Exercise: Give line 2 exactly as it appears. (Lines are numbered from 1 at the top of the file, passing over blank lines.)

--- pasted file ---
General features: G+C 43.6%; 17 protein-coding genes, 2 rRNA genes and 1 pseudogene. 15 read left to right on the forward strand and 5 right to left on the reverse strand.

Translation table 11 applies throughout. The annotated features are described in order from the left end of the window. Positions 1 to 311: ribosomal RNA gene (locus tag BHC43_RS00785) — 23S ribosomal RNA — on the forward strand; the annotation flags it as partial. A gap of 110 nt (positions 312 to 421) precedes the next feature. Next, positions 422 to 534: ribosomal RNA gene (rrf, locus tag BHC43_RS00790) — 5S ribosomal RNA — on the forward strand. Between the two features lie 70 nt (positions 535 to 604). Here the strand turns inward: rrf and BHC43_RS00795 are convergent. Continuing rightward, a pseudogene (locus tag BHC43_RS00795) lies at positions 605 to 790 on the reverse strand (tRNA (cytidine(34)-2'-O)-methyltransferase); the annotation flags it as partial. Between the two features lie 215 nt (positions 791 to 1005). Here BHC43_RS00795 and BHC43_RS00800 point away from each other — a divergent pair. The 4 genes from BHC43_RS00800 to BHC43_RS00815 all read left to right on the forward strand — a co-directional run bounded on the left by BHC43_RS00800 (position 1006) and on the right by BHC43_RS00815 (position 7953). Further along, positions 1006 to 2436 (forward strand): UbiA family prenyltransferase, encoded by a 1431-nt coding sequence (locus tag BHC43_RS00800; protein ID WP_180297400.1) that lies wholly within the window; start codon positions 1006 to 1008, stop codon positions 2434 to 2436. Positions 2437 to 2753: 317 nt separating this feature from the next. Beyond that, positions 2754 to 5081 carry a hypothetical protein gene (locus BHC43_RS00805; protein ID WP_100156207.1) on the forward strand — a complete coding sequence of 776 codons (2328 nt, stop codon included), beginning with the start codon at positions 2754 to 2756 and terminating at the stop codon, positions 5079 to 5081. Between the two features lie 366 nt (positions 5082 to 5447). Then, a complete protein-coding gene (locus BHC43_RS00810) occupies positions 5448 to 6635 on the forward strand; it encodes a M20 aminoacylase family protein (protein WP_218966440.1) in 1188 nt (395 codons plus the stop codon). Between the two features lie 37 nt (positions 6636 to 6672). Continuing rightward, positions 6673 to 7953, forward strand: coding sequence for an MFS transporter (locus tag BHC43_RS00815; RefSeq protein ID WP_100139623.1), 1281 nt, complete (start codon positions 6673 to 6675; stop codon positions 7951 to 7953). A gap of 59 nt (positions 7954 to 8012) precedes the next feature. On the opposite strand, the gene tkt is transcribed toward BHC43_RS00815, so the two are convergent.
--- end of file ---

Translation table 11 applies throughout. The annotated features are described in order from the left end of the window. Positions 1 to 311: ribosomal RNA gene (locus tag BHC43_RS00785) — 23S ribosomal RNA — on the forward strand; the annotation flags it as partial. A gap of 110 nt (positions 312 to 421) precedes the next feature. Next, positions 422 to 534: ribosomal RNA gene (rrf, locus tag BHC43_RS00790) — 5S ribosomal RNA — on the forward strand. Between the two features lie 70 nt (positions 535 to 604). Here the strand turns inward: rrf and BHC43_RS00795 are convergent. Continuing rightward, a pseudogene (locus tag BHC43_RS00795) lies at positions 605 to 790 on the reverse strand (tRNA (cytidine(34)-2'-O)-methyltransferase); the annotation flags it as partial. Between the two features lie 215 nt (positions 791 to 1005). Here BHC43_RS00795 and BHC43_RS00800 point away from each other — a divergent pair. The 4 genes from BHC43_RS00800 to BHC43_RS00815 all read left to right on the forward strand — a co-directional run bounded on the left by BHC43_RS00800 (position 1006) and on the right by BHC43_RS00815 (position 7953). Further along, positions 1006 to 2436 (forward strand): UbiA family prenyltransferase, encoded by a 1431-nt coding sequence (locus tag BHC43_RS00800; protein ID WP_180297400.1) that lies wholly within the window; start codon positions 1006 to 1008, stop codon positions 2434 to 2436. Positions 2437 to 2753: 317 nt separating this feature from the next. Beyond that, positions 2754 to 5081 carry a hypothetical protein gene (locus BHC43_RS00805; protein ID WP_100156207.1) on the forward strand — a complete coding sequence of 776 codons (2328 nt, stop codon included), beginning with the start codon at positions 2754 to 2756 and terminating at the stop codon, positions 5079 to 5081. Between the two features lie 366 nt (positions 5082 to 5447). Then, a complete protein-coding gene (locus BHC43_RS00810) occupies positions 5448 to 6635 on the forward strand; it encodes a M20 aminoacylase family protein (protein WP_218966440.1) in 1188 nt (395 codons plus the stop codon). Between the two features lie 37 nt (positions 6636 to 6672). Continuing rightward, positions 6673 to 7953, forward strand: coding sequence for an MFS transporter (locus tag BHC43_RS00815; RefSeq protein ID WP_100139623.1), 1281 nt, complete (start codon positions 6673 to 6675; stop codon positions 7951 to 7953). A gap of 59 nt (positions 7954 to 8012) precedes the next feature. On the opposite strand, the gene tkt is transcribed toward BHC43_RS00815, so the two are convergent.